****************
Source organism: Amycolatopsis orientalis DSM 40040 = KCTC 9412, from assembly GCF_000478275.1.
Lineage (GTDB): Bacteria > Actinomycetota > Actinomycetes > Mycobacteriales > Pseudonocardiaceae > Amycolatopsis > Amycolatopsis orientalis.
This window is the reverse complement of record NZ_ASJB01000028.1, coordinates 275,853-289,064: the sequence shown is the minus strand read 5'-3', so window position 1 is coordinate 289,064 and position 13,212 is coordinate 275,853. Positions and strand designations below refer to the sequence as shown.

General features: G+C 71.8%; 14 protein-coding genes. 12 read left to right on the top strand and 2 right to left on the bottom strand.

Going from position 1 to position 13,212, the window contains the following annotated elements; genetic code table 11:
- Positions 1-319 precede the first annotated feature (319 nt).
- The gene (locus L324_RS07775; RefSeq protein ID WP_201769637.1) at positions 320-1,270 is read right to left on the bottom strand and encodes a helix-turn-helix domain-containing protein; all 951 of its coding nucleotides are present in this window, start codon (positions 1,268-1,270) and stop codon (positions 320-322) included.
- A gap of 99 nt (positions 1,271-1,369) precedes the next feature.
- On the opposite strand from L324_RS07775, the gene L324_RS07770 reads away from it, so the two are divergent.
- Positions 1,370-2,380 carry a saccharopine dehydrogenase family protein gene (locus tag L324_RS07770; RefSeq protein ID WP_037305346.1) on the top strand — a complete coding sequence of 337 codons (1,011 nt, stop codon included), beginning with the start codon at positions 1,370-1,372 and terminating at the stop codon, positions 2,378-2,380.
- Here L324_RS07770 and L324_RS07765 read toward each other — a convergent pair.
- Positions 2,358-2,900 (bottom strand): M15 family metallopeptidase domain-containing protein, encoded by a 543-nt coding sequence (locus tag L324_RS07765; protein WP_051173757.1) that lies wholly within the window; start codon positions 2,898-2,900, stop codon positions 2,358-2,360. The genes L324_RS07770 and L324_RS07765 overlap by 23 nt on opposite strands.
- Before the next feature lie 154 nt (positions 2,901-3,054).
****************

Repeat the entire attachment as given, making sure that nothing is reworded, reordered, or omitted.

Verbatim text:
Source organism: Amycolatopsis orientalis DSM 40040 = KCTC 9412, from assembly GCF_000478275.1.
Lineage (GTDB): Bacteria > Actinomycetota > Actinomycetes > Mycobacteriales > Pseudonocardiaceae > Amycolatopsis > Amycolatopsis orientalis.
This window is the reverse complement of record NZ_ASJB01000028.1, coordinates 275,853-289,064: the sequence shown is the minus strand read 5'-3', so window position 1 is coordinate 289,064 and position 13,212 is coordinate 275,853. Positions and strand designations below refer to the sequence as shown.

General features: G+C 71.8%; 14 protein-coding genes. 12 read left to right on the top strand and 2 right to left on the bottom strand.

Going from position 1 to position 13,212, the window contains the following annotated elements; genetic code table 11:
- Positions 1-319 precede the first annotated feature (319 nt).
- The gene (locus L324_RS07775; RefSeq protein ID WP_201769637.1) at positions 320-1,270 is read right to left on the bottom strand and encodes a helix-turn-helix domain-containing protein; all 951 of its coding nucleotides are present in this window, start codon (positions 1,268-1,270) and stop codon (positions 320-322) included.
- A gap of 99 nt (positions 1,271-1,369) precedes the next feature.
- On the opposite strand from L324_RS07775, the gene L324_RS07770 reads away from it, so the two are divergent.
- Positions 1,370-2,380 carry a saccharopine dehydrogenase family protein gene (locus tag L324_RS07770; RefSeq protein ID WP_037305346.1) on the top strand — a complete coding sequence of 337 codons (1,011 nt, stop codon included), beginning with the start codon at positions 1,370-1,372 and terminating at the stop codon, positions 2,378-2,380.
- Here L324_RS07770 and L324_RS07765 read toward each other — a convergent pair.
- Positions 2,358-2,900 (bottom strand): M15 family metallopeptidase domain-containing protein, encoded by a 543-nt coding sequence (locus tag L324_RS07765; protein WP_051173757.1) that lies wholly within the window; start codon positions 2,898-2,900, stop codon positions 2,358-2,360. The genes L324_RS07770 and L324_RS07765 overlap by 23 nt on opposite strands.
- Before the next feature lie 154 nt (positions 2,901-3,054).